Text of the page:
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“What COVID Means to Compensation”: Changes in Compensation Structures

COVID-19 has become an essential threat to all industries, and the field of human resource management has not been spared. In fact, due to the imposition of severe restrictions on the possibility of social contact and distancing, workers across the board have been forced to switch to a remote format in order to keep themselves and others safe. Tom Starner’s article What COVID Means to Compensation discusses the current problem of changes in compensation structures caused by the impact of the pandemic (Starner, 2020). The short newspaper article can be conventionally divided into two parts: the first discusses the problems associated with the pandemic and compensation, and the second offers an overview of some solutions for this.

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The leitmotif of the first part of the article is clear: the HR industry is dynamic and malleable, so the deleterious effects of COVID-19 could not be avoided. Starner makes several arguments to explain the reason for the criticality of the compensation format change debate. First, many companies in the past, including Workday, paid compensation based on an employee’s geographic location. The pandemic has forced people to concentrate on cheaper housing options, which has undoubtedly raised questions about compensation distribution. Second, there was a paradox in the compensation mechanism due to the departure of employees from the office: whether employees should be paid by the amount of work done or by piecework.

In part two, Starner describes some of the solutions companies are using to maintain the availability of compensation while making the entire business profitable. The article’s author particularly emphasizes that compensation is critical for people who stay home with their children. For example, one possibility is to conduct an in-house cohort analysis, which allows for meta-analyses to determine compensation opportunities and size by an employee. In addition, temporary salary reductions and reprioritization of key company positions can be helpful strategies for organizations.

This article is a critical review and expression of the author’s personal opinion in stressful times for communities. In particular, the issue of compensation is strategically significant for companies where these practices existed before the pandemic. Premiums and bonuses from companies help keep employees motivated and productive, and therefore the study of this problem is still critical to HRM theories. Thus, exploring the disconnect between the deleterious effects of COVID-19 and the change in compensation structure is one of the HR department’s primary goals.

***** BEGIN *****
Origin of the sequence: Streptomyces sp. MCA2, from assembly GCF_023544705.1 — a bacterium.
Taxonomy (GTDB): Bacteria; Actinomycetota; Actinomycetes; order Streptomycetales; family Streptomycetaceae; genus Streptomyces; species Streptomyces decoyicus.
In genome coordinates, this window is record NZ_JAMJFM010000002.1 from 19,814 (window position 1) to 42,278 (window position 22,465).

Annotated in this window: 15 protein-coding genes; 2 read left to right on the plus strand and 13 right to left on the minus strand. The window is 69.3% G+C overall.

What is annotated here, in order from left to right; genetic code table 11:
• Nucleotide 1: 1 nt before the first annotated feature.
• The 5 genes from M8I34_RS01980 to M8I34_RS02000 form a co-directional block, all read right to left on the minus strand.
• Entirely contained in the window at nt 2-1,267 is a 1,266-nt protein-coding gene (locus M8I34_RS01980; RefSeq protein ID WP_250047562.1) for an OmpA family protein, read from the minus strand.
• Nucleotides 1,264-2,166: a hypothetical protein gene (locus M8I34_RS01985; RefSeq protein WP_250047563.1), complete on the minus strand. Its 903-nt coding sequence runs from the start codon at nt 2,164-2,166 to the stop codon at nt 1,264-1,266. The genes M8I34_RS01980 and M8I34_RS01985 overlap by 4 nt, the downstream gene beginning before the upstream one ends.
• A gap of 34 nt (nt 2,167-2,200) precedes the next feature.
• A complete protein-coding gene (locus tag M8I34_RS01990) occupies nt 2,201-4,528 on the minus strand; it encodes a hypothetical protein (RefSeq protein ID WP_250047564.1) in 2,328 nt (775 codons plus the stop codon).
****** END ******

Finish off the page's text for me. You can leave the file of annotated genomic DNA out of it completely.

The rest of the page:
My personal understanding of the material is based on careful reading and highlighting critical micro themes. In more detail, I understand that there is a need to pay employees’ compensation consistently in order to keep them engaged. In addition, I am keenly aware that payments are becoming more complex due to changing situations. Employees are leaving offices and relocating, and they are actually no longer working strictly on schedule. Therein lies the critical issue of compensation, as it is no longer clear to the HR department what to compensate and how much to compensate.

In fact, Tom Starner does not give any specific personal opinion or provocative state ideas but instead basically gathers snippets of phrases from executives and HR managers from large companies to make arguments and opinions. Thus, it is only possible to summarize the overall thought of the entire text — to formulate the author’s opinion — with a full review. We can say that the author tends to believe that the pandemic is an essential factor that has seriously changed the HRM agenda. It is impossible not to agree with this: companies are indeed faced with a new threat and have been forced to adapt quickly to the changing conditions. However, we cannot say for sure whether this need to adapt was bad or good: it just was. While the pandemic was undoubtedly a threat to global health and slowed the pace of economic development, it also showed communities the weaknesses of their systems and allowed them to focus on what really mattered.

In addition, Starner cites the view — which he seems to agree with — that cutting wages can be an effective tool for maintaining business profitability in stressful times. This is also a good point, but such actions can have serious consequences. Mainly because of the pandemic, and especially at the beginning of the global quarantine, many people were frightened and permanently stressed. The news of a pay cut in such difficult times could have been a decisive blow to them, so the equation should not always be drawn between pay cuts and company well-being.

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There is no guarantee that problems like COVID-19 will not occur in the future. Knowing and understanding that humanity must always be prepared for such strikes is part of strategic community thinking. As a future HR professional, I already need to build predictive thinking skills, plan and assess consequences, and be prepared for possible outcomes. Reading this material expanded my knowledge and showed me that companies do not tend to be uniform and solve problems in different ways. While some companies may reduce compensation, others may temporarily waive it-there is no one rule that will work universally.


Starner, T. (2020). What COVID Means to Compensation. HRE. Web.

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